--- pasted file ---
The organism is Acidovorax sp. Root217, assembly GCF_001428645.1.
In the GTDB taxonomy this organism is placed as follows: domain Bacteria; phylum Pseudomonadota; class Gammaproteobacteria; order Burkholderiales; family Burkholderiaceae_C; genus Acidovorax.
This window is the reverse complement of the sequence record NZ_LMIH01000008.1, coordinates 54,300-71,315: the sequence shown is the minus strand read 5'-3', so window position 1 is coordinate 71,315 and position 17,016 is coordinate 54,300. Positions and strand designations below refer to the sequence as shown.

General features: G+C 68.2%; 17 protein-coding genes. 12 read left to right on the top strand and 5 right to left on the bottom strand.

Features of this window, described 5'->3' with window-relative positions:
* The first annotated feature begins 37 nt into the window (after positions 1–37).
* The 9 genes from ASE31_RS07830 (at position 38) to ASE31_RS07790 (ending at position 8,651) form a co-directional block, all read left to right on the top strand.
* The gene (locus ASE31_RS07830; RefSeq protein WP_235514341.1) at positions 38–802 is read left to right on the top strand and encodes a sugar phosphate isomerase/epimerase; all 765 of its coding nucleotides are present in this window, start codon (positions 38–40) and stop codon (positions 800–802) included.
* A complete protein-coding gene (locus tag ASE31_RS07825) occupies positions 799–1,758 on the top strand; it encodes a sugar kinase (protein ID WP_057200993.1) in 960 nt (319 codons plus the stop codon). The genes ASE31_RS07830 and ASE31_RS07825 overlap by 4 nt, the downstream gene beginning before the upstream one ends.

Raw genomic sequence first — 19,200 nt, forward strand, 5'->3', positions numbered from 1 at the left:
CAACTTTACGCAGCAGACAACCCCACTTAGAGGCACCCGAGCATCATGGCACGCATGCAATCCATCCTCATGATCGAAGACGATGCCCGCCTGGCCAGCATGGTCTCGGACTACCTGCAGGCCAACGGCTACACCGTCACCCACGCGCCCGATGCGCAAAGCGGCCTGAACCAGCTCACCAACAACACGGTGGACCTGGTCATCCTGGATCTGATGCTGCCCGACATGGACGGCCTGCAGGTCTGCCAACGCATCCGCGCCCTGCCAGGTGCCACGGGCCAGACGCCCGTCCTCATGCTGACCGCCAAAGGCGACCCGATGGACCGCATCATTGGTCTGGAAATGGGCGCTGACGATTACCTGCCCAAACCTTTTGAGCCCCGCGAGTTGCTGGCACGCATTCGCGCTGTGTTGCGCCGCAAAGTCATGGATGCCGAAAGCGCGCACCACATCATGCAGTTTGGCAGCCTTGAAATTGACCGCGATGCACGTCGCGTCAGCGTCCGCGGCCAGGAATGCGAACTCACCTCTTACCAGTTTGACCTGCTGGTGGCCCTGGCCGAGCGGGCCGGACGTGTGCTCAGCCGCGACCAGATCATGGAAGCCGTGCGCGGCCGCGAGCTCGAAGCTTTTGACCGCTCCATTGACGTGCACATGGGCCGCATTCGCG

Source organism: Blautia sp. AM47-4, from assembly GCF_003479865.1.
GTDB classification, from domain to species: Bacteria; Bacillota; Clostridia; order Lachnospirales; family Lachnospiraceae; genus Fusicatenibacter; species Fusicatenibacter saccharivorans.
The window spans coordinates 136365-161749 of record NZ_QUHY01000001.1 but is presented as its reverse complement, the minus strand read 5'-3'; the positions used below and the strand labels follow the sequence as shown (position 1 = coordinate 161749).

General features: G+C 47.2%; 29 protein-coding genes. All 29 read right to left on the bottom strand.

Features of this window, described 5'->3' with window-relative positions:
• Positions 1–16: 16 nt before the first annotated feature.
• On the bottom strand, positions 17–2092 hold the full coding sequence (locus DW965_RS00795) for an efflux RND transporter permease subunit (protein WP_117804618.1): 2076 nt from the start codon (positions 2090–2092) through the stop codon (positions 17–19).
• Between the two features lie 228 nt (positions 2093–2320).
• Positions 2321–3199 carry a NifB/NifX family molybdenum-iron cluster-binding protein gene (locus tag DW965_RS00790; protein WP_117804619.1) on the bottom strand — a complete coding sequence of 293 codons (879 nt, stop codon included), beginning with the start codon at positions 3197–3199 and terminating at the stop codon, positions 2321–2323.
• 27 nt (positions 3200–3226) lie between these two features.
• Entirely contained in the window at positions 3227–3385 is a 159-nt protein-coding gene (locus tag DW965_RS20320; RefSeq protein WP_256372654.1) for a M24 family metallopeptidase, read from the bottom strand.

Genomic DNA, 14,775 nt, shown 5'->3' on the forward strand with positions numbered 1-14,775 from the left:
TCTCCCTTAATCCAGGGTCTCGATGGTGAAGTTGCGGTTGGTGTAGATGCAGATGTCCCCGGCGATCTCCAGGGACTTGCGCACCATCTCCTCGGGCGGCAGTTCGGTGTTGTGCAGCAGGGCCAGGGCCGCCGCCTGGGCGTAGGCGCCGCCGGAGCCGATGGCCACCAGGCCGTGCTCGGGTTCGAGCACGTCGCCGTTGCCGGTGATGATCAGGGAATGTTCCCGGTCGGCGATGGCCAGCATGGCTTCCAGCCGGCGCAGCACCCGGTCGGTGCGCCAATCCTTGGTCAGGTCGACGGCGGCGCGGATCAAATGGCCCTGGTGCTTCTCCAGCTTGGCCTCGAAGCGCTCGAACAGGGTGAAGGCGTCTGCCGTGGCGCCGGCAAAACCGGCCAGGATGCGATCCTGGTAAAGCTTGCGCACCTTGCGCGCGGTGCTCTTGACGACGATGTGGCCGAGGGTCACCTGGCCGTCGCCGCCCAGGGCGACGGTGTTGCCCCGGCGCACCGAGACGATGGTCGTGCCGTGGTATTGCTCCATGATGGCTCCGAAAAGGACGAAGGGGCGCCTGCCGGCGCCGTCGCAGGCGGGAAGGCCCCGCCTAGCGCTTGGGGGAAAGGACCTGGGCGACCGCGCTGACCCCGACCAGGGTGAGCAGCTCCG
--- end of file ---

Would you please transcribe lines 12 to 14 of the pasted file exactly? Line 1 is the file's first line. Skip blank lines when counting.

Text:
Source organism: Blautia sp. AM47-4, from assembly GCF_003479865.1.
GTDB classification, from domain to species: Bacteria; Bacillota; Clostridia; order Lachnospirales; family Lachnospiraceae; genus Fusicatenibacter; species Fusicatenibacter saccharivorans.
The window spans coordinates 136365-161749 of record NZ_QUHY01000001.1 but is presented as its reverse complement, the minus strand read 5'-3'; the positions used below and the strand labels follow the sequence as shown (position 1 = coordinate 161749).